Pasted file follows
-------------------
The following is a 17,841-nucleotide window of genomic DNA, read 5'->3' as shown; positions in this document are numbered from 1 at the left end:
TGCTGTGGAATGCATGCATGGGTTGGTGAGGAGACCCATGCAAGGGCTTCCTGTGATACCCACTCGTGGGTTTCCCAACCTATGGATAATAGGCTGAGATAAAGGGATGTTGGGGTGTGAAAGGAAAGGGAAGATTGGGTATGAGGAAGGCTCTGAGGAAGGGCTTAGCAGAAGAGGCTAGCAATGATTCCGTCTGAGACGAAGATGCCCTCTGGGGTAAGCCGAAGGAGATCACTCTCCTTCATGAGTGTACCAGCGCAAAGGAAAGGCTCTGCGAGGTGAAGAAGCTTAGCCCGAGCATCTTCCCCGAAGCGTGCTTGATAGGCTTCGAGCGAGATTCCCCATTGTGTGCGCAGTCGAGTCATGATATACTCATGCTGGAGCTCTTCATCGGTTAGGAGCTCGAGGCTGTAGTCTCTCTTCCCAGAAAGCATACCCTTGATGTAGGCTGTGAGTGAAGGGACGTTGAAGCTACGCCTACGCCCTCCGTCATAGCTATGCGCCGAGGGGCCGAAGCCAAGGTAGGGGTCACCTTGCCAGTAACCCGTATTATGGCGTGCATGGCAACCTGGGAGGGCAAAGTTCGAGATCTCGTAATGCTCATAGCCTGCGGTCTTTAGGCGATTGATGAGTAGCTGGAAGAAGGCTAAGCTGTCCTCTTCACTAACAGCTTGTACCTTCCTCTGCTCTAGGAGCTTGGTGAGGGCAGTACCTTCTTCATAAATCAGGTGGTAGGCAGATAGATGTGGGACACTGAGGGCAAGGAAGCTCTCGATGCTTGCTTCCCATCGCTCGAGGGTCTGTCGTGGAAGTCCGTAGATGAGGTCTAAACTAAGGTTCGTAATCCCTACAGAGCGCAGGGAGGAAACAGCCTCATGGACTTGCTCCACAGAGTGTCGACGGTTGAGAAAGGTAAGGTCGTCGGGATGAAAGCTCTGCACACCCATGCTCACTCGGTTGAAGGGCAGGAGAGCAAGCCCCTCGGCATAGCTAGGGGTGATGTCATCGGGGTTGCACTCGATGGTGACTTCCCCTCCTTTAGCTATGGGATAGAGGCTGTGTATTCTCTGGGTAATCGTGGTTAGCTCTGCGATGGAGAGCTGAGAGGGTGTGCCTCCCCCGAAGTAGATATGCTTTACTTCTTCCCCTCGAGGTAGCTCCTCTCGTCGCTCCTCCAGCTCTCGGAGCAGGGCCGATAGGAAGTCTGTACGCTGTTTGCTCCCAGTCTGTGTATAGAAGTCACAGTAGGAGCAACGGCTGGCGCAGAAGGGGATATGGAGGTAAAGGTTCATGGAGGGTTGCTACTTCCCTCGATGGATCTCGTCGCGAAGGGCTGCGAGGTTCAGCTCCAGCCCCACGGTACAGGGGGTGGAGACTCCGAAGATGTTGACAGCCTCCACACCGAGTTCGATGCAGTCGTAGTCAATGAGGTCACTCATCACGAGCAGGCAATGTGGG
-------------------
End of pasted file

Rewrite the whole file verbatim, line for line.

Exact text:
The following is a 17,841-nucleotide window of genomic DNA, read 5'->3' as shown; positions in this document are numbered from 1 at the left end:
TGCTGTGGAATGCATGCATGGGTTGGTGAGGAGACCCATGCAAGGGCTTCCTGTGATACCCACTCGTGGGTTTCCCAACCTATGGATAATAGGCTGAGATAAAGGGATGTTGGGGTGTGAAAGGAAAGGGAAGATTGGGTATGAGGAAGGCTCTGAGGAAGGGCTTAGCAGAAGAGGCTAGCAATGATTCCGTCTGAGACGAAGATGCCCTCTGGGGTAAGCCGAAGGAGATCACTCTCCTTCATGAGTGTACCAGCGCAAAGGAAAGGCTCTGCGAGGTGAAGAAGCTTAGCCCGAGCATCTTCCCCGAAGCGTGCTTGATAGGCTTCGAGCGAGATTCCCCATTGTGTGCGCAGTCGAGTCATGATATACTCATGCTGGAGCTCTTCATCGGTTAGGAGCTCGAGGCTGTAGTCTCTCTTCCCAGAAAGCATACCCTTGATGTAGGCTGTGAGTGAAGGGACGTTGAAGCTACGCCTACGCCCTCCGTCATAGCTATGCGCCGAGGGGCCGAAGCCAAGGTAGGGGTCACCTTGCCAGTAACCCGTATTATGGCGTGCATGGCAACCTGGGAGGGCAAAGTTCGAGATCTCGTAATGCTCATAGCCTGCGGTCTTTAGGCGATTGATGAGTAGCTGGAAGAAGGCTAAGCTGTCCTCTTCACTAACAGCTTGTACCTTCCTCTGCTCTAGGAGCTTGGTGAGGGCAGTACCTTCTTCATAAATCAGGTGGTAGGCAGATAGATGTGGGACACTGAGGGCAAGGAAGCTCTCGATGCTTGCTTCCCATCGCTCGAGGGTCTGTCGTGGAAGTCCGTAGATGAGGTCTAAACTAAGGTTCGTAATCCCTACAGAGCGCAGGGAGGAAACAGCCTCATGGACTTGCTCCACAGAGTGTCGACGGTTGAGAAAGGTAAGGTCGTCGGGATGAAAGCTCTGCACACCCATGCTCACTCGGTTGAAGGGCAGGAGAGCAAGCCCCTCGGCATAGCTAGGGGTGATGTCATCGGGGTTGCACTCGATGGTGACTTCCCCTCCTTTAGCTATGGGATAGAGGCTGTGTATTCTCTGGGTAATCGTGGTTAGCTCTGCGATGGAGAGCTGAGAGGGTGTGCCTCCCCCGAAGTAGATATGCTTTACTTCTTCCCCTCGAGGTAGCTCCTCTCGTCGCTCCTCCAGCTCTCGGAGCAGGGCCGATAGGAAGTCTGTACGCTGTTTGCTCCCAGTCTGTGTATAGAAGTCACAGTAGGAGCAACGGCTGGCGCAGAAGGGGATATGGAGGTAAAGGTTCATGGAGGGTTGCTACTTCCCTCGATGGATCTCGTCGCGAAGGGCTGCGAGGTTCAGCTCCAGCCCCACGGTACAGGGGGTGGAGACTCCGAAGATGTTGACAGCCTCCACACCGAGTTCGATGCAGTCGTAGTCAATGAGGTCACTCATCACGAGCAGGCAATGTGGG